A noisy demonstration broke out Wednesday during the 100-meter dash competition at the World Indigenous Games, forcing a premature end to the day's events at what organizers have described as the indigenous Olympics.
The protesters, a boisterous crowd made up mostly of native Brazilians in traditional dress, were outraged over a land demarcation proposal that they say would be catastrophic for Brazil's 300 or so surviving tribes.
The proposed constitutional amendment would transfer the right to demarcate indigenous lands from the executive branch to Brazil's Congress, which is heavily influenced by the powerful big agriculture lobby that has fought against indigenous reserves in the past.
Chamber of Deputies OKs proposal
A committee in the Chamber of Deputies approved the proposal late Tuesday, though it must get through the full lower house and Senate, then be signed by President Dilma Rousseff in order to become law.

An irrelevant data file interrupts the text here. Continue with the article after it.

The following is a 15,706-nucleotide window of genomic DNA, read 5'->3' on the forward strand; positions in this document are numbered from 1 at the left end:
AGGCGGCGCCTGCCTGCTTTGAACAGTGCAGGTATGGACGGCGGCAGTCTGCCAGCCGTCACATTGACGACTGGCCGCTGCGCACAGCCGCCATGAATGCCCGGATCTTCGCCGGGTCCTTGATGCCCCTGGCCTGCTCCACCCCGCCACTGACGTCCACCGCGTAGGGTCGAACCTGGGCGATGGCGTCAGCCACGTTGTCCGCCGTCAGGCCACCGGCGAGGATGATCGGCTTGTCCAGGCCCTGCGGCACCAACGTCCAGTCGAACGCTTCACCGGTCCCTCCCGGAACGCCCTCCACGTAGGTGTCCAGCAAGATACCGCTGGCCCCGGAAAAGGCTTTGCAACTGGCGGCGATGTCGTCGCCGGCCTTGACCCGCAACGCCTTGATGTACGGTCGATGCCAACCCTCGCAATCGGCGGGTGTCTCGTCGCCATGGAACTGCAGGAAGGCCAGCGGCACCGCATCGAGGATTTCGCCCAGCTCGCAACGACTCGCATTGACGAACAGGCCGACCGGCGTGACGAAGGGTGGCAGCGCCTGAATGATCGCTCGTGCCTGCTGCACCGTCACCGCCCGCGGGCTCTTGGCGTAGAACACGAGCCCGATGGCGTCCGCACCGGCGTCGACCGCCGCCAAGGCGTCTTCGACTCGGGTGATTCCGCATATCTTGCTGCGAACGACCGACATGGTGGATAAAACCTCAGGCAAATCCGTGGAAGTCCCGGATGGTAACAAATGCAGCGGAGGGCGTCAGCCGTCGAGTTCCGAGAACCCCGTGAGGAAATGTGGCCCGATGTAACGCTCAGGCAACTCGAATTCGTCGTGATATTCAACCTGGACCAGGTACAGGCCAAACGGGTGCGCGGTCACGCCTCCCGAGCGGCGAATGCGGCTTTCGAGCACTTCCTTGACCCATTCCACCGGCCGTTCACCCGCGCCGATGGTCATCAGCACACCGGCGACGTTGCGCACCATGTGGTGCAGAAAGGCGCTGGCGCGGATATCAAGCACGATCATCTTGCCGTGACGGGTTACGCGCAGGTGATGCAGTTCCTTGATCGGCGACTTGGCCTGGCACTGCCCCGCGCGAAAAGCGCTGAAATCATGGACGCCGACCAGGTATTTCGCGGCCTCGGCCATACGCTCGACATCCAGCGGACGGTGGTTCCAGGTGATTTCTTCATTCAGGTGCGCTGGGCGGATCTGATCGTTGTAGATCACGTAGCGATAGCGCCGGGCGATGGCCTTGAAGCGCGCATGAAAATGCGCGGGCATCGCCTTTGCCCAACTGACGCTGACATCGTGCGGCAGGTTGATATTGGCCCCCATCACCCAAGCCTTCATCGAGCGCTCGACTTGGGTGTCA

Brandishing handwritten banners against the proposal, around 100 demonstrators breezed past security guards and onto the floor of the sporting arena in Palmas. Hundreds of others ran to join the group as spectators cheered them on.
The announcer initially ignored the mass of protesters — although, dressed in feathers body paint, with some brandishing spears or bows and arrows, they proved impossible to ignore.
Narube Werreria, a young woman from the Karaja nation, scrambled up into the VIP area and seized the microphone to deliver a heated attack on the proposal.
"When we were here at the games, they were there in Congress plotting to steal our lands,'' she yelled. "Soon, there will be no more indigenous peoples, no more forest, no more animals.''
Protesters to return
The protest was loud but peaceful. After about 20 minutes, the demonstrators turned and filed quietly out of the arena.
The crowd of a couple thousand spectators booed when organizers finally announced an end to the day's activities, inviting the crowd to return Thursday.
Panamanian Cesar Cires had been slated to take part in a demonstration of the traditional games of his Ngabe-Bugle people, but his event was among the activities scrapped.
Still, Cires said he supported the demonstrators.
"We travelled a long way to be here, so it is a bit disappointing,'' he said. "But we as indigenous people understand our Brazilian brothers' plight. Next time, we'll join the protest, too.''